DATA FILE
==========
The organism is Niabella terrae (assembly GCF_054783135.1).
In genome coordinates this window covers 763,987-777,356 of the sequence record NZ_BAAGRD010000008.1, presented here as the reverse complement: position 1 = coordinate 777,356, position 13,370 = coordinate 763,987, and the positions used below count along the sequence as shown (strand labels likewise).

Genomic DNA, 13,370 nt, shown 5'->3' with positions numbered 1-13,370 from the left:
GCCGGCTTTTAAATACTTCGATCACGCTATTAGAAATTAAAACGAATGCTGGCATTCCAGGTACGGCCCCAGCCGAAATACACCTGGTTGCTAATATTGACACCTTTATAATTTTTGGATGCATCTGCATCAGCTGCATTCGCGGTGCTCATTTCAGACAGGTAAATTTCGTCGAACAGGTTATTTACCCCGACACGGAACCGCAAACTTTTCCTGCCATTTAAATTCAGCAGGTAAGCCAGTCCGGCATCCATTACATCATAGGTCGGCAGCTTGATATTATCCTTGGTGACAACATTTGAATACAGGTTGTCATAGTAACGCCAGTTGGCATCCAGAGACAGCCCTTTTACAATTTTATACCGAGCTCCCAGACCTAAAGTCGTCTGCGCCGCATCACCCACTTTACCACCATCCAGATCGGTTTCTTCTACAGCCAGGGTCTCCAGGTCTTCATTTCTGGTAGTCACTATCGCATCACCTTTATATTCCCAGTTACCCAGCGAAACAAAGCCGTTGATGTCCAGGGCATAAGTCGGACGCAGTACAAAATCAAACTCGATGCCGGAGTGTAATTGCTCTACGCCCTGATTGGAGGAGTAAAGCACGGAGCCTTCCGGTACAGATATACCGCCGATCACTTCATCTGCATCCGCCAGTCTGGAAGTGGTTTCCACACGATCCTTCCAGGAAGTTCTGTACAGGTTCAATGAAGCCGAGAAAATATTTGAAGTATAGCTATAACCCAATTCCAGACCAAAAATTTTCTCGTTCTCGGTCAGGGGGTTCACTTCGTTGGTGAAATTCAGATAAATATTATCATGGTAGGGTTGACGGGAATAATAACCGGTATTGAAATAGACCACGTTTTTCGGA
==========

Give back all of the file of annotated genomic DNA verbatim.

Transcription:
The organism is Niabella terrae (assembly GCF_054783135.1).
In genome coordinates this window covers 763,987-777,356 of the sequence record NZ_BAAGRD010000008.1, presented here as the reverse complement: position 1 = coordinate 777,356, position 13,370 = coordinate 763,987, and the positions used below count along the sequence as shown (strand labels likewise).

Genomic DNA, 13,370 nt, shown 5'->3' with positions numbered 1-13,370 from the left:
GCCGGCTTTTAAATACTTCGATCACGCTATTAGAAATTAAAACGAATGCTGGCATTCCAGGTACGGCCCCAGCCGAAATACACCTGGTTGCTAATATTGACACCTTTATAATTTTTGGATGCATCTGCATCAGCTGCATTCGCGGTGCTCATTTCAGACAGGTAAATTTCGTCGAACAGGTTATTTACCCCGACACGGAACCGCAAACTTTTCCTGCCATTTAAATTCAGCAGGTAAGCCAGTCCGGCATCCATTACATCATAGGTCGGCAGCTTGATATTATCCTTGGTGACAACATTTGAATACAGGTTGTCATAGTAACGCCAGTTGGCATCCAGAGACAGCCCTTTTACAATTTTATACCGAGCTCCCAGACCTAAAGTCGTCTGCGCCGCATCACCCACTTTACCACCATCCAGATCGGTTTCTTCTACAGCCAGGGTCTCCAGGTCTTCATTTCTGGTAGTCACTATCGCATCACCTTTATATTCCCAGTTACCCAGCGAAACAAAGCCGTTGATGTCCAGGGCATAAGTCGGACGCAGTACAAAATCAAACTCGATGCCGGAGTGTAATTGCTCTACGCCCTGATTGGAGGAGTAAAGCACGGAGCCTTCCGGTACAGATATACCGCCGATCACTTCATCTGCATCCGCCAGTCTGGAAGTGGTTTCCACACGATCCTTCCAGGAAGTTCTGTACAGGTTCAATGAAGCCGAGAAAATATTTGAAGTATAGCTATAACCCAATTCCAGACCAAAAATTTTCTCGTTCTCGGTCAGGGGGTTCACTTCGTTGGTGAAATTCAGATAAATATTATCATGGTAGGGTTGACGGGAATAATAACCGGTATTGAAATAGACCACGTTTTTCGGA